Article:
Cable and Wireless Communications sells Dhiraagu majority stake to Bahrain’s Batelco

Dhiraagu has said it remains “businesses as usual” for its operations after the group’s majority shareholder Cable and Wireless Communications (CWC) announced today it would be selling its stake in the company to Bahrain-based Batelco.

The agreement will see CWC divest its businesses in a number of nations, including the Maldives, Channel Islands and Isle of Man, the Seychelles, Diego Garcia as well as other South Atlantic operations it has stakes in for a fee of US$680 million (MVR10.4bn).

Dhiraagu’s Manager for Marketing, Communications and Public Relations Mohamed Mirshan Hassan told Minivan News that Batelco’s purchase – expected to be completed by the end of CWC’s present financial year – would have no immediate impact on the company’s existing services or expansion plans. Batelco has pledged to invest further in the company to strengthen Dhiraagu’s position in the Maldivian telecommunications sector.


As of March this year, CWC controlled 52 percent of Dhiraagu’s shares, with the government holding just under 42 percent.

Mirshan added that there had been no discussions over whether its new majority shareholder would look to add to its stake  in the telecommunications provider.

“There has been no mention of this at the moment,” he said, adding that it would remain “business as usual” for the company once the sale of its shares had been completed.

In addressing the sale, CWC CEO Tony Rice said that the company was selling its Monaco and Islands portfolio, which includes the stake in Dhiraagu, as part of its wider aims to expand the group’s Pan-America operations.

Meanwhile, Batelco Group Chief Executive, Sheikh Mohamed bin Isa Al Khalifa said the group would look to make further investment in Dhiraagu following completion of the deal.

“Batelco is in the process of building a telecoms business of global relevance of which the Maldives will be an important part,” he said. “We will continue the development of Dhiraagu as a market leader and we are looking forward to supporting each of the businesses and contributing to the communities they operate in.”

Dhiraagu itself is one of the country’s largest service providers, dominating the internet and telecommunications sector alongside its main competitor, Wataniya.

Set up back in 1988, the company has said it presently employs over 600 staff across the Maldives, 99 percent of whom are said to be local workers.

CWC took a controlling stake in Dhiraagu in 2009 when former President Mohamed Nasheed’s government sold 7 percent of its shares, giving the British-based firm a controlling stake in the company.

Then-opposition parties criticised the sale in local media, arguing that the acquisition of large stakes of domestic companies by foreign investors was bad for the country.

Similar arguments have been levelled against the development of Ibrahim Nasir International Airport (INIA) by Indian company GMR. Earlier today, GMR secured an injunction from the High Court of Singapore against the Maldives cabinet’s earlier decision to void its concession agreement for the US$511 million project and issue the developer with a seven day eviction notice.

The Maldivian government nonetheless has today dismissed such an injunction and vowed that the airport will be run by the state-owned Maldives Airport Company Limited (MACL) by the coming Saturday (December 7).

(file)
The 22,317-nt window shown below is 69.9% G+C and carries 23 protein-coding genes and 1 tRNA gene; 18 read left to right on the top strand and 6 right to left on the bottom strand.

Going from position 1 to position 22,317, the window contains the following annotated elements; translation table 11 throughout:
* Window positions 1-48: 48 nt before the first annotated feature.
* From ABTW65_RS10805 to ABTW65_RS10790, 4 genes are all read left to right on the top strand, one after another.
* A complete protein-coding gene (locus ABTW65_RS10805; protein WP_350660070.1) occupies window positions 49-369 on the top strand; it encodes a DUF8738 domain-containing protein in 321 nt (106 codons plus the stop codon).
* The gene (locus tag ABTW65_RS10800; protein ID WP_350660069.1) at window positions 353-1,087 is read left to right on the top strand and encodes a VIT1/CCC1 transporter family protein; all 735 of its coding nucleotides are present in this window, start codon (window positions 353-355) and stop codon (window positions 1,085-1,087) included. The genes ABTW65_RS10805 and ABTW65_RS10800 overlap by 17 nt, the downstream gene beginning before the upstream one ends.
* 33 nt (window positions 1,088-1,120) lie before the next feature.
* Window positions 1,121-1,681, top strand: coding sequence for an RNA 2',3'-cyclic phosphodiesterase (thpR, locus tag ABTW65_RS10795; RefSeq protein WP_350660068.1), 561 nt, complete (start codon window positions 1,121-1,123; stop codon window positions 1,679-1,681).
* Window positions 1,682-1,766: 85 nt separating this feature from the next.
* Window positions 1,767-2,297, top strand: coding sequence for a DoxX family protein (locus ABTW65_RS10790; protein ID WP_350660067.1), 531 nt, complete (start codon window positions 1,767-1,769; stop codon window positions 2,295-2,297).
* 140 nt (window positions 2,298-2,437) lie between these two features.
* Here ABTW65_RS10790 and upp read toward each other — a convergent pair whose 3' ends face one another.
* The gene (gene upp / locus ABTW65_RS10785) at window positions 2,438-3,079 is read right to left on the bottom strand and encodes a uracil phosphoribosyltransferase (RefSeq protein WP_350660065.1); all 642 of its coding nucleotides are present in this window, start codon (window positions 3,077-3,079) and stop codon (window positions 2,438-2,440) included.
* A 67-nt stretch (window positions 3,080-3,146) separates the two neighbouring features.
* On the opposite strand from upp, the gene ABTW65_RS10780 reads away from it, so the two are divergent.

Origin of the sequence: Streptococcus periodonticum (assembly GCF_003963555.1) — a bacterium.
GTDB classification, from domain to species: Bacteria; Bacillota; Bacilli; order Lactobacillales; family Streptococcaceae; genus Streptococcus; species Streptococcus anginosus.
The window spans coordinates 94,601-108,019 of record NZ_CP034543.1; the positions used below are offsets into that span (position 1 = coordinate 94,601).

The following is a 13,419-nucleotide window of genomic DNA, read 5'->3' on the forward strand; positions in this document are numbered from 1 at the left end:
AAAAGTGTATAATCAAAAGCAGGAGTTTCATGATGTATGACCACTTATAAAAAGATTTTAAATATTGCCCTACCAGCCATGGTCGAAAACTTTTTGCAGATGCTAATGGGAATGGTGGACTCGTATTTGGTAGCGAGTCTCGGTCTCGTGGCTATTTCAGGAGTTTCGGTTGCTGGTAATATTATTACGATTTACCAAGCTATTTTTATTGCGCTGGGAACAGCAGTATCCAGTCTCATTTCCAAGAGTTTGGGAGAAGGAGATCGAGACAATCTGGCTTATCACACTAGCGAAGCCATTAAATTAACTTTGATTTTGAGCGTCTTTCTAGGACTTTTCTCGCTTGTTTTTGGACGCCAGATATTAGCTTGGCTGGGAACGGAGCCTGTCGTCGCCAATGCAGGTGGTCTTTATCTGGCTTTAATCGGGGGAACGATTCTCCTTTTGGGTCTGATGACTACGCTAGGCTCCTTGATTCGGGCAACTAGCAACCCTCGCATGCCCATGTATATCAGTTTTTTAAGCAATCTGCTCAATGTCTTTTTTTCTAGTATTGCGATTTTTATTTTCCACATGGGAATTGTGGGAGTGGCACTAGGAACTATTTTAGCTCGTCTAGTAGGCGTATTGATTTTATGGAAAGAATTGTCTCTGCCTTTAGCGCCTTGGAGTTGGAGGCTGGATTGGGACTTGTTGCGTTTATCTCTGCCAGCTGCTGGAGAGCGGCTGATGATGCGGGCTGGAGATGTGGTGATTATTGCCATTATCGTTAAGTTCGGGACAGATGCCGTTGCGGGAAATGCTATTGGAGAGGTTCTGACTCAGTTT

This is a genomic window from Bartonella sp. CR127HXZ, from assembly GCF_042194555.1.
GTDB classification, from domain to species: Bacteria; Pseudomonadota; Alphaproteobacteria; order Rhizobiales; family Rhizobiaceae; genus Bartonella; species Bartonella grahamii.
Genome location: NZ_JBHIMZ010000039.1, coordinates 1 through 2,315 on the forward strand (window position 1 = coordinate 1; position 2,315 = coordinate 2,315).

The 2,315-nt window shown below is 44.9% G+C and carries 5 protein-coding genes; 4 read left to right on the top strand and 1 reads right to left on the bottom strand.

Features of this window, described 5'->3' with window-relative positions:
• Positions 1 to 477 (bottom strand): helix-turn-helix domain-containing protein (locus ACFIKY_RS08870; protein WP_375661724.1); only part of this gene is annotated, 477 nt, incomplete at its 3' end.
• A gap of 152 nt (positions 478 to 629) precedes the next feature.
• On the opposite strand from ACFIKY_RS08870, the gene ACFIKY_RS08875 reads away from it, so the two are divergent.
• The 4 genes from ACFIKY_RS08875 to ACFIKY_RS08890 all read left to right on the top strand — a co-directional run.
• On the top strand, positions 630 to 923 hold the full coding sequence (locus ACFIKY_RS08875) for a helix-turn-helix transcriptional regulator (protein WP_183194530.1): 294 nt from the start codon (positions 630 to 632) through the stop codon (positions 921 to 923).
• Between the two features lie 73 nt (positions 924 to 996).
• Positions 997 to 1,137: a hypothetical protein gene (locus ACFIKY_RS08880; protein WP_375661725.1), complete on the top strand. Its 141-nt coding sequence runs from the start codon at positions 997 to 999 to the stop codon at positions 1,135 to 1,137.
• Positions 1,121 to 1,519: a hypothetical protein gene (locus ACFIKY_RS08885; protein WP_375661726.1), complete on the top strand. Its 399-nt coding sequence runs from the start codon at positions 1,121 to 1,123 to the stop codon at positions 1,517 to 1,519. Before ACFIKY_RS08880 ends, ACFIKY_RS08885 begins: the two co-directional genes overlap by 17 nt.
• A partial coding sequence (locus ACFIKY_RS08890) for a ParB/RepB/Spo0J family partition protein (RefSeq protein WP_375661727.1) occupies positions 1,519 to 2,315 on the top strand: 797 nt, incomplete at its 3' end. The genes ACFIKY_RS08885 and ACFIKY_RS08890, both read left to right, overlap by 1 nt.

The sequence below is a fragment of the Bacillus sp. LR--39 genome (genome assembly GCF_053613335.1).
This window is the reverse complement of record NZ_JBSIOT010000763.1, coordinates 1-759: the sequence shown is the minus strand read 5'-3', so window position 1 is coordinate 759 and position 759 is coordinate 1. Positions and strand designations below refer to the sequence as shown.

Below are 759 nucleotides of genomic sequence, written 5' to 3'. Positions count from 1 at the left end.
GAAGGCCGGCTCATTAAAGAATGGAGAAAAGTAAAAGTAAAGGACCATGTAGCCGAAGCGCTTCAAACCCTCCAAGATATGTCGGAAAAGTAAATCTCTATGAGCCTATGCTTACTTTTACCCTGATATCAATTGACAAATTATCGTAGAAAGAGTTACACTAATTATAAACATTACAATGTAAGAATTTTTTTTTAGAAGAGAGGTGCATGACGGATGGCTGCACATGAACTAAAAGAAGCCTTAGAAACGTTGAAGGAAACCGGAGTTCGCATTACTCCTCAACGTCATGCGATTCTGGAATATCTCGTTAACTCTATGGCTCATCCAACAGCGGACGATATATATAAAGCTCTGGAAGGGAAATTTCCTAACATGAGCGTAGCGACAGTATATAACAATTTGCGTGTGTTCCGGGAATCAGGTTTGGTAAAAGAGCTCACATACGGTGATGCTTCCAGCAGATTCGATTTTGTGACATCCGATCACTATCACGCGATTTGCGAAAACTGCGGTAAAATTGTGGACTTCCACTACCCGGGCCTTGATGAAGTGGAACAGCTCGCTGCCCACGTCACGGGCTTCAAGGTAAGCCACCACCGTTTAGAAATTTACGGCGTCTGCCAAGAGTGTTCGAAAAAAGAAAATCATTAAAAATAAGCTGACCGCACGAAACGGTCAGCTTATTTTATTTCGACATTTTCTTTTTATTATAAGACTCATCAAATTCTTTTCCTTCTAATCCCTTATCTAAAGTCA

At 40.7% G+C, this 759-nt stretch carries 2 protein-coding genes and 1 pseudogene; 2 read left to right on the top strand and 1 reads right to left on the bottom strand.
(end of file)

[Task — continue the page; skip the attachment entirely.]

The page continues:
2 thoughts on “Cable and Wireless Communications sells Dhiraagu majority stake to Bahrain’s Batelco”

  1. Alh'amdhu Lillah Shukur!

    GMR affair, is totally a personal and political thing!

    Because the Gayyooms are loosing control of reaping what is sown, they cannot bear to watch the reality of not being able to reap from an airport that may not only be of of the best airports in the region, but the world too!

    I am sure some of us would have seen "said to be brand new" fire and other vehicles (worth millions and millions of Rufiya, purchased using money from various loans taken for development of this airport), being brought to Maldives shining as new, but ultimately dumped to the bottom of the Indian Ocean!

    Many of these were world war 2 remnants, painted new! They were irreparable and could never be used!
    However, the ones that were usable, had to be put to use at an alarmingly high cost because they were too old and the non availability of spares. These models were never used anywhere else in the world!

    I am sure Mr. Mohamed Ibrahim who were forced out of MACL would be aware of who and who were involved in this episode of airport development in the Gayyoom era!

  2. hey GMR had not brought any new vehicles yet and may be they have plans to bring.

    Why Delhi airport is not the yet the number one airport in the world when it is being build and managed by GMR ? Why Maldives airport will be the best in the world ?

    Some people will speak without any sense , just defend the Nasheed's corruption.

    I am sure GMR being an Indian company, they would have made the Delhi Airport the best not the Maldives airport , given the nationalistic thinking and believe that GMR have.

    Cable and wireless have been in this country for many years an they have invested much more than GMR and non of the people speaks against them or want them to leave. Why because it is not a one sided contract , until Nasheed gave away the majority shares, control share is maldives?

    Since the idiot Nasheed gave control shares for peanuts just to get quick bucks , but still with 42% shares, maldives is earnings in millions from Dhiraagu, unlike Airport.

    Government does not need to pay money to cable and wireless to manage Dhiraagu and but for GMR, we have to pay the money to manage the airport.

    This is why majority of people want GMR to leave and then want to see the perpetrators to put behind the bars.


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